Linear viscoelastic properties of uncrosslinked PPF, PCLF, and their blends were measured by a dynamic mechanical spectrometer (AR2000 rheometer, TA Instruments) at frequencies (ω) ranging from 0.1 to 628.3 rad/s and at various temperatures between 0 and 100°C. The oscillatory shear measurements for uncrosslinked polymer samples were carried out using a 20 mm diameter parallel plate flow cell and a geometry gap setting of 1.0 mm was used. Crosslinked PPF/PCLF blends with PPF compositions of 0% and 25% were also measured using an 8 mm diameter parallel plate flow cell and an arbitrary gap around 0.5 mm, depending on polymer disc thickness. In these measurements, a small strain (γ<0.05) was always applied when the complex modulus |G*| was large, and no strain amplitudes were larger than 0.10. Dynamic shear experiments were performed to measure the storage and loss moduli G′ and G″ of both uncrosslinked and crosslinked polymer blends besides the viscosity η as functions of frequency. For uncrosslinked polymer blends, the steady state shear viscosities at low shear rate were also measured and the results are consistent with the dynamic zero-shear viscosity η0 at low frequencies.

Gel Fraction and Swelling Ratio Measurements

Polymer sheets made from the UV crosslinking process were cut into small discs (5 mm×0.34 mm, diameter×thickness). Two discs for each sample were immersed in excess methylene chloride, ethanol, or water for two days. The discs were then taken out of the respective solvent and weighed after they were blotted quickly in order to remove the attached solvent on the surfaces. The solvent in the discs was subsequently evacuated in a vacuum oven overnight and the dry cubes were weighed. The swelling ratios and gel fractions of these polymer samples were determined by the following equations:


where W0, Wd, and Ws are weights of the original, dry (for gel fractions, methylene chloride was the solvent) and fully swollen discs, respectively.

Mechanical Testing

All mechanical measurements were performed at room temperature. Tensile properties of UV crosslinked polymer specimens were evaluated by a dynamic mechanical analyzer (DMA 2980, TA instruments). Briefly, polymer strips (~30 mm×~2 mm×~0.4 mm, length×width×thickness) were pulled at a rate of 0.5 N/min up to a maximum static force of 18 N. Force-displacement values were converted to stress-strain plots and elastic modulus was calculated from the initial slope of stress-strain curve. At least 5 specimens for each polymer or polymer blend were measured and averaged. Pull-out tests were performed on a lab-developed mechanical analyzer for polymer discs (5 mm×0.35 mm, diameter×thickness) with a loop formed using microsurgical Nylon suture (10-0 Ethilon, Ethicon Co., Somerville, NJ). Three specimens for each sample (crosslinked PCLF, PPF/PCLF blends with PPF compositions of 12.5%, 25%, and 50%) were measured at a pull-out rate of 0.1 mm.s-1. The readings in the unit of Voltage (V) were translated to force (F) in the unit of Newton according to a calibration curve with a linear relationship of F=0.213V-0.3696 and averaged. For indentation tests, specimens were indented with a flat-ended cylindrical indenter with an end diameter of 1 mm on a ELF3100 micro-indenter (Bose Inc., Minnetonka, MN), assuming they were in unconfined compression. The indentation was performed at a rate of 0.2 mm.s-1 with a maximum force of 20 N. Three indents were performed on each specimen, and the indentation depth ranged from 0.1 to 0.3 mm. The concern for the thickness (t) was taken care of according to the equation18a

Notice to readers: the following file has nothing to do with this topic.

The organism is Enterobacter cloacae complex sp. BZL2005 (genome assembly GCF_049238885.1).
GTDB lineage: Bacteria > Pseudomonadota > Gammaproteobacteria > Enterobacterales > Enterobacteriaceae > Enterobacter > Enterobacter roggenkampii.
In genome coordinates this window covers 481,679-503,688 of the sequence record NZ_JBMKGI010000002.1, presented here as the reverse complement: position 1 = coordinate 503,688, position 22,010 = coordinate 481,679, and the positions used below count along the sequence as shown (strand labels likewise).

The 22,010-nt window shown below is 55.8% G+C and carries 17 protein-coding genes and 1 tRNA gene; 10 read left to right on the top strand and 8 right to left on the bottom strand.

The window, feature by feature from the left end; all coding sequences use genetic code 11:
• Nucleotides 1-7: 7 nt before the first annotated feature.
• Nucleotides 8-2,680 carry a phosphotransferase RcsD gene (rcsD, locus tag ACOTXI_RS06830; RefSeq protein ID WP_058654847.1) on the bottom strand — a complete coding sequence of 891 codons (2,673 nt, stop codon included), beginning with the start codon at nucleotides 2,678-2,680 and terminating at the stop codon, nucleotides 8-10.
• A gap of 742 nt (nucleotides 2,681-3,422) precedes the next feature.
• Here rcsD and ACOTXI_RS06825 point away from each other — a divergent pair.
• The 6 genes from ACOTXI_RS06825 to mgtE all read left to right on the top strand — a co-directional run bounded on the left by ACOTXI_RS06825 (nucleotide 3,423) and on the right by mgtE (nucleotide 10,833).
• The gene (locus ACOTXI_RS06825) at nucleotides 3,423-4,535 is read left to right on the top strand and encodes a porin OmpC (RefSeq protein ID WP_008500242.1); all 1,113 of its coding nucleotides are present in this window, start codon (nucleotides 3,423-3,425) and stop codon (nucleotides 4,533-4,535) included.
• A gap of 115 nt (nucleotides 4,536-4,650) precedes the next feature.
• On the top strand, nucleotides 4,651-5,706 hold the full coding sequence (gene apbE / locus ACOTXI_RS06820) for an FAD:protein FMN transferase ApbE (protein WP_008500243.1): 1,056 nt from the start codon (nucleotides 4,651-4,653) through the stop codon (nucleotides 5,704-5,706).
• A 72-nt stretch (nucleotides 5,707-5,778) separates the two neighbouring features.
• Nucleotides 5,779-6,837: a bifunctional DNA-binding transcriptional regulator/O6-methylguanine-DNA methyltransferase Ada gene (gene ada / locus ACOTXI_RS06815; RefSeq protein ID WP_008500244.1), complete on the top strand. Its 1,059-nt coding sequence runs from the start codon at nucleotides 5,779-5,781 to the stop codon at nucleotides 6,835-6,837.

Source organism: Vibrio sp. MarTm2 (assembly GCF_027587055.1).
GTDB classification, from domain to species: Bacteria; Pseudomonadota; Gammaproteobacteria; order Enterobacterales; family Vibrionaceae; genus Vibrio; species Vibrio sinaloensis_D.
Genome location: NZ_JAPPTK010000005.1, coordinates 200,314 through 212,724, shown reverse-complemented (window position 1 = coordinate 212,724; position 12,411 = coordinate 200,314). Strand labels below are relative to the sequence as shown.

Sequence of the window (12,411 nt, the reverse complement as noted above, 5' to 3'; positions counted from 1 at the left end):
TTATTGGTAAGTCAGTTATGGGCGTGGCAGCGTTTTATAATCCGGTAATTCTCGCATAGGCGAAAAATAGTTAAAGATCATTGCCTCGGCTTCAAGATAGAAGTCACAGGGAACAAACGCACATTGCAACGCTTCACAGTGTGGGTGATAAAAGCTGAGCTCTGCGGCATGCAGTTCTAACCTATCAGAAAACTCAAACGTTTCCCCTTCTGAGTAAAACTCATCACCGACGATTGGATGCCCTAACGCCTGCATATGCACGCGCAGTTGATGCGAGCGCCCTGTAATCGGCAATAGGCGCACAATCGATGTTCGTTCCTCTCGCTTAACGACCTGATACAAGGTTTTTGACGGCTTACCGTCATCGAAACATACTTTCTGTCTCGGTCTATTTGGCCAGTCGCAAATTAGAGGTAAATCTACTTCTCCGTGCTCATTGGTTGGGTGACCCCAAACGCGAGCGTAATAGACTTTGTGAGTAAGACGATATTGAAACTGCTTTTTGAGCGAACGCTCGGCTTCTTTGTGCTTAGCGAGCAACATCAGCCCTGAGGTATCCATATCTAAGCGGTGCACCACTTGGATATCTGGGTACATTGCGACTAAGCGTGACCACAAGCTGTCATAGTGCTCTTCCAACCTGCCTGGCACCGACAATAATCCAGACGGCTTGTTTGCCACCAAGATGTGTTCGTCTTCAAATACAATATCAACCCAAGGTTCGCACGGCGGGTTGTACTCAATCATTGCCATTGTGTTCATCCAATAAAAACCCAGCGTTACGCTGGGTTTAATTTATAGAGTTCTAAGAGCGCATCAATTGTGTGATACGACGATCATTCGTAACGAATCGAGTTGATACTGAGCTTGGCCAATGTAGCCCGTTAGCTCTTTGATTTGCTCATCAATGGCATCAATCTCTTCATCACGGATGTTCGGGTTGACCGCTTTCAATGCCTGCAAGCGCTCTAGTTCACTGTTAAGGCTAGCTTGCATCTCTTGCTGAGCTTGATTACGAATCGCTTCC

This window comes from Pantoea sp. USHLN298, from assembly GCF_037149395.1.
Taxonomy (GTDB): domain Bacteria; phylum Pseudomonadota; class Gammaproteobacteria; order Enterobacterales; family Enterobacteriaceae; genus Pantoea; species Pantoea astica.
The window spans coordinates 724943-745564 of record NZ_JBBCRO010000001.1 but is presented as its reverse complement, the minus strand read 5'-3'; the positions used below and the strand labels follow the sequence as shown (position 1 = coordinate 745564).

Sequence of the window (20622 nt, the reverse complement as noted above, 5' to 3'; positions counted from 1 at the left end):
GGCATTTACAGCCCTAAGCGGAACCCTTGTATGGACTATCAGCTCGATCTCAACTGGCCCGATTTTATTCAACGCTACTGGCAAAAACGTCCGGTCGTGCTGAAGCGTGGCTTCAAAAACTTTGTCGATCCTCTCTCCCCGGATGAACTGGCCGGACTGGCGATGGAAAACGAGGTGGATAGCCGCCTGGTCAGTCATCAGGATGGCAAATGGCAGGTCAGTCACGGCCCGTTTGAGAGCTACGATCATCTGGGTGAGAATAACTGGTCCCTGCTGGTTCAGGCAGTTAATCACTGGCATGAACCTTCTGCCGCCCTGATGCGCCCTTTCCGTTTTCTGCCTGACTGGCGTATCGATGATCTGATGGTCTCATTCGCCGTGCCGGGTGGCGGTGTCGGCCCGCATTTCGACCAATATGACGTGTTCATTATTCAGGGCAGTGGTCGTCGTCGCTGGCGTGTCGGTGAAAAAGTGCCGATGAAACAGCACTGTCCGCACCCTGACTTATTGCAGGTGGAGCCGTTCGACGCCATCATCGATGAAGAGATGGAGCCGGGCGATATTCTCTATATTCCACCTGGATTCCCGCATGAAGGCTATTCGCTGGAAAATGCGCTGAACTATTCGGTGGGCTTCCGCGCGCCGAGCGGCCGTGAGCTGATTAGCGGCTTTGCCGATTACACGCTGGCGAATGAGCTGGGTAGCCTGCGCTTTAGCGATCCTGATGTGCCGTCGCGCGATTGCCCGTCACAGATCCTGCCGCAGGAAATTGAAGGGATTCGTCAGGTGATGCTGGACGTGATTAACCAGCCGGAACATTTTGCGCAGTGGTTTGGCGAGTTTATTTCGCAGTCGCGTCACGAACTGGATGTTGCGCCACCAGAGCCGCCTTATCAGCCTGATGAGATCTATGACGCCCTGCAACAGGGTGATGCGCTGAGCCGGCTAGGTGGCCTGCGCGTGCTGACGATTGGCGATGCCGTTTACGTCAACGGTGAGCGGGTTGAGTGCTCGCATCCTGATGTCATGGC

where is Ei is tensile modulus from indentation, dP/dh is the slope in force (P)-displacement (h) curve, v is poisson ratio of 0.5, b is indenter radius of 0.5 mm, and κ is a Hayes constant calculated from the equation18b


Contact Angle Measurement

A static Knuss Drop Shape Analysis (DSA) system, including Knuss G10 contact angle measurement instrument and a data analyzing software version of, was used to evaluate the hydrophilicity of the crosslinked polymer discs with water as the liquid phase. Approximately 1 μL of water (pH=7.0) was injected on the disc surface. Contact angle measurement was performed after a static time of 30 s. A tangent method and “Sessile Drop Fitting” in the software were applied to fit the drop shape and calculate the contact angle in degrees. For each composition, three discs were used and six data points were taken for mean and standard deviation calculation.

Protein Adsorption

The procedure for determining the concentration of adsorbed protein was described earlier.19 Pre-wetted polymer discs with a diameter of 11 mm and thickness of 0.37 mm were put in culture medium containing 10% fetal bovine serum (FBS) (Gibco, Invitrogen Corp., Carlsbad, CA) for 4 hr at 37°C. Then these discs were transferred into 48-well plates (one disc per well) and 600 μL of phosphate buffer saline (PBS) was used to wash the polymer discs three times. Five minutes of gentle agitation was applied, and PBS was discarded after each wash. Two hundred forty microliters (μL) of 1% sodium dodecyl sulfate (SDS) solution was added to the wells for 1 hr at room temperature. The SDS solution was collected in a plastic vial and new SDS solution was put into those wells for another 1 hr. This procedure was repeated twice and all the SDS solution was collected in a plastic vial. The concentrations of protein in the collected SDS solutions were determined on a microplate reader (SpectraMax Plus 384, Molecular Devices, Sunnyvale, CA) using a MicroBCA protein assay kit (Pierce, Rockford, IL). Albumin in the kit was used to prepare solutions in SDS with eight known concentrations in order to construct a standard curve.